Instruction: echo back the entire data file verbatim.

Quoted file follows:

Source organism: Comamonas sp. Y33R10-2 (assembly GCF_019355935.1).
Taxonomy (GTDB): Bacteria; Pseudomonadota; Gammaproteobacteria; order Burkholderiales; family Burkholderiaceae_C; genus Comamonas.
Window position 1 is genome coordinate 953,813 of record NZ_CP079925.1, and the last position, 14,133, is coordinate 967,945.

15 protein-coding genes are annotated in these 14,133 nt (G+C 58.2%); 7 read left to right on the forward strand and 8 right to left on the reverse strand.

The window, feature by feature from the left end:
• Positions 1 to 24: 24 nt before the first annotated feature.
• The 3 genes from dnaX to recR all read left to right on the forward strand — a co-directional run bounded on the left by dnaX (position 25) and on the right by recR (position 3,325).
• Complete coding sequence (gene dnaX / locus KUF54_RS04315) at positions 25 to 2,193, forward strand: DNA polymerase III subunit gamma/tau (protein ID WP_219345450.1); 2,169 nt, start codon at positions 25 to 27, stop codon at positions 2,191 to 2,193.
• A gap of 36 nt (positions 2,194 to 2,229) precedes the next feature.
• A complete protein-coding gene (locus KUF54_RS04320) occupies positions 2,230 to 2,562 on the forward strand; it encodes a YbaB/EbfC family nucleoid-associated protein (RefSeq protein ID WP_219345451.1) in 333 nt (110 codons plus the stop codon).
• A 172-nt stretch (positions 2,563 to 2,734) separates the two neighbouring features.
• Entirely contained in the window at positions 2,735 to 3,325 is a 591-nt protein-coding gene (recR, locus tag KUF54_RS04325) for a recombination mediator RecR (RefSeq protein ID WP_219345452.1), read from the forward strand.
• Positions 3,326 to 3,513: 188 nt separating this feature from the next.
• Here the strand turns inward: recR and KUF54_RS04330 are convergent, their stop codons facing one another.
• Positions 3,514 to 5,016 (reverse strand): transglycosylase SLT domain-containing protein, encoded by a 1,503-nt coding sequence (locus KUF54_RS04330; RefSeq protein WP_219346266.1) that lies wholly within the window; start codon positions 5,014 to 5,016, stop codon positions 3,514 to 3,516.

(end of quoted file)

Source organism: Comamonas sp. Y33R10-2 (assembly GCF_019355935.1).
Taxonomy (GTDB): Bacteria; Pseudomonadota; Gammaproteobacteria; order Burkholderiales; family Burkholderiaceae_C; genus Comamonas.
Window position 1 is genome coordinate 953,813 of record NZ_CP079925.1, and the last position, 14,133, is coordinate 967,945.

15 protein-coding genes are annotated in these 14,133 nt (G+C 58.2%); 7 read left to right on the forward strand and 8 right to left on the reverse strand.

The window, feature by feature from the left end:
• Positions 1 to 24: 24 nt before the first annotated feature.
• The 3 genes from dnaX to recR all read left to right on the forward strand — a co-directional run bounded on the left by dnaX (position 25) and on the right by recR (position 3,325).
• Complete coding sequence (gene dnaX / locus KUF54_RS04315) at positions 25 to 2,193, forward strand: DNA polymerase III subunit gamma/tau (protein ID WP_219345450.1); 2,169 nt, start codon at positions 25 to 27, stop codon at positions 2,191 to 2,193.
• A gap of 36 nt (positions 2,194 to 2,229) precedes the next feature.
• A complete protein-coding gene (locus KUF54_RS04320) occupies positions 2,230 to 2,562 on the forward strand; it encodes a YbaB/EbfC family nucleoid-associated protein (RefSeq protein ID WP_219345451.1) in 333 nt (110 codons plus the stop codon).
• A 172-nt stretch (positions 2,563 to 2,734) separates the two neighbouring features.
• Entirely contained in the window at positions 2,735 to 3,325 is a 591-nt protein-coding gene (recR, locus tag KUF54_RS04325) for a recombination mediator RecR (RefSeq protein ID WP_219345452.1), read from the forward strand.
• Positions 3,326 to 3,513: 188 nt separating this feature from the next.
• Here the strand turns inward: recR and KUF54_RS04330 are convergent, their stop codons facing one another.
• Positions 3,514 to 5,016 (reverse strand): transglycosylase SLT domain-containing protein, encoded by a 1,503-nt coding sequence (locus KUF54_RS04330; RefSeq protein WP_219346266.1) that lies wholly within the window; start codon positions 5,014 to 5,016, stop codon positions 3,514 to 3,516.